The toy model

The toy model  considered in this paper is a tetrahedron with dynamics described by the Regge action, whose fundamental variables are the edge lengths le. Since there is only   a single tetrahedron, all edges are boundary edges, and the action consists only of the
boundary term, namely it coincides with the Hamilton function of the system:

toy model hamiltonian

Here the θe are the dihedral angles of the tetrahedron, namely the angles between the outward normals to the triangles. They represent a discrete version of the extrinsic curvature,  they satisfy the non–trivial relation

toy model dihedral angle

In this discrete setting, assigning the six edge lengths is equivalent to the assignment of
the boundary gravitational field.

The quantum dynamics  is described by the Ponzano–Regge (PR) model . In the model, the lengths are promoted to operators whose spectrum is labelled by the half–integer j which  labels SU(2) irreducible representations  and the  Casimir operator C^2 = j(j+1). In the model, each tetrahedron has an amplitude given by Wigner’s {6j} symbol for the recoupling theory of SU(2).

propagation kernal toy model






Polyhedra in loop quantum gravity by Bianchia , Dona and Speziale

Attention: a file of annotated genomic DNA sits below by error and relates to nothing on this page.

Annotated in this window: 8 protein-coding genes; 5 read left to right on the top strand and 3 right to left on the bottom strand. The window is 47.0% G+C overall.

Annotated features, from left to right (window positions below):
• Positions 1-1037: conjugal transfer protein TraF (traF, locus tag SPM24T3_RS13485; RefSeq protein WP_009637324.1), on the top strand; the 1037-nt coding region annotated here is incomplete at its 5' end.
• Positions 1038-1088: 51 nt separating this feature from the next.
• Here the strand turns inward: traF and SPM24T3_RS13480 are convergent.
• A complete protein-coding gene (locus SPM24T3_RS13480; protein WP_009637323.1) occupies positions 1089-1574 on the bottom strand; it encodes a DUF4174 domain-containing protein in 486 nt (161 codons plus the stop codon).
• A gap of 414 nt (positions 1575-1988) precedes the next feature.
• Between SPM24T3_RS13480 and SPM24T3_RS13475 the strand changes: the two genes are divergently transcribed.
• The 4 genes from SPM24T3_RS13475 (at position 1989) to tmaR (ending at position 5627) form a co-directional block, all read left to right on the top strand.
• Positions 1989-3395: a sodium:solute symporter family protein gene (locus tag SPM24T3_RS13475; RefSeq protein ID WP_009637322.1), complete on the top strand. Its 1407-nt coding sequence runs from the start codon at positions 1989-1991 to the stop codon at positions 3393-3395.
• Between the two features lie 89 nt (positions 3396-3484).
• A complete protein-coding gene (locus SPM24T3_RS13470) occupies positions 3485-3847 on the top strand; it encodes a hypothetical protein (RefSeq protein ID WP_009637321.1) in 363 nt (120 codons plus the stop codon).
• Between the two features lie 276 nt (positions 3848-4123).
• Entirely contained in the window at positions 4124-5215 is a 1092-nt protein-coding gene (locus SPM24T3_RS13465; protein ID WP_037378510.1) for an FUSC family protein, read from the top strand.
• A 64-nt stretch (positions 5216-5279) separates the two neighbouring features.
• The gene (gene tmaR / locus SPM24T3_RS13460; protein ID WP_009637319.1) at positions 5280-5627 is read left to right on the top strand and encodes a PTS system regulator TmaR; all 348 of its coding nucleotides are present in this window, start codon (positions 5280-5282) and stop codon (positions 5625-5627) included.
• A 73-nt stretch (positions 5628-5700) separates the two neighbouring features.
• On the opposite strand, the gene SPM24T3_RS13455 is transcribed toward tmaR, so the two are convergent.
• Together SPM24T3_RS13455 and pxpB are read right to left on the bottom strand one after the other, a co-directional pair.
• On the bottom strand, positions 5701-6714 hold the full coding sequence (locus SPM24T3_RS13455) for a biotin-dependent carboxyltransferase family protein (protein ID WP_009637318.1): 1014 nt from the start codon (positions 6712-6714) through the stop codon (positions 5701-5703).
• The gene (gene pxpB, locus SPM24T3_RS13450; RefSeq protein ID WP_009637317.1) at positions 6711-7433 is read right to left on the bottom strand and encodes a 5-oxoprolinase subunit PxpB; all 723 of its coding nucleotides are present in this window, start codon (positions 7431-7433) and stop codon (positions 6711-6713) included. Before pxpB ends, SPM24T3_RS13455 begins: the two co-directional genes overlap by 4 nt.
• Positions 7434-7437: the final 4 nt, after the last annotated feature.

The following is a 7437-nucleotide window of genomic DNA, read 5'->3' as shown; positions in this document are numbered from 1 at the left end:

This week I have been reading about a recent generalisation of the quantum tetrahedron – the quantum polyhedron.  The authors state that interwiners are the building blocks of spin-network states and that the  space of intertwiners is the quantization of a classical symplectic manifold. They show that a theorem by Minkowski allows them to interpret configurations in this space as bounded convex polyhedra in R3. Given that a polyhedron is uniquely described by the areas and normals to its faces, theys are able to  give formulas for the edge lengths, the volume and the adjacency of faces of polyhedra. At the quantum level, this correspondence allows them  to identify an intertwiner with the state of a quantum polyhedron –  generalizing the notion of quantum tetrahedron.

quantum polyhedron


In the loop quantum gravity, they find that coherent spin-network states with nodes of arbitrary valence represent a collection of semiclassical polyhedra. They also introduce an

operator that measures the volume of a quantum polyhedron and examine its relation
with the standard volume operator of loop quantum gravity.

The Area of the Medial Parallelogram of a Tetrahedron by David N. Yetter


This  is a nice paper which  finds a simple formula for the area of the medial parallelogram of a tetrahedron in terms of the lengths of the six edges. This is interesting to me because in  simplicial models for quantum gravity, the formula is needed to deal the problem of length operators.

The paper finds that given a pair of non-incident edges in a tetrahedron, the medial parallelogram determined by the pair is the parallelogram whose vertices are the mid-points of the remaining four edges.

The area of the medial parallelogram determined by the edges of lengths d and e in the tetrahedron is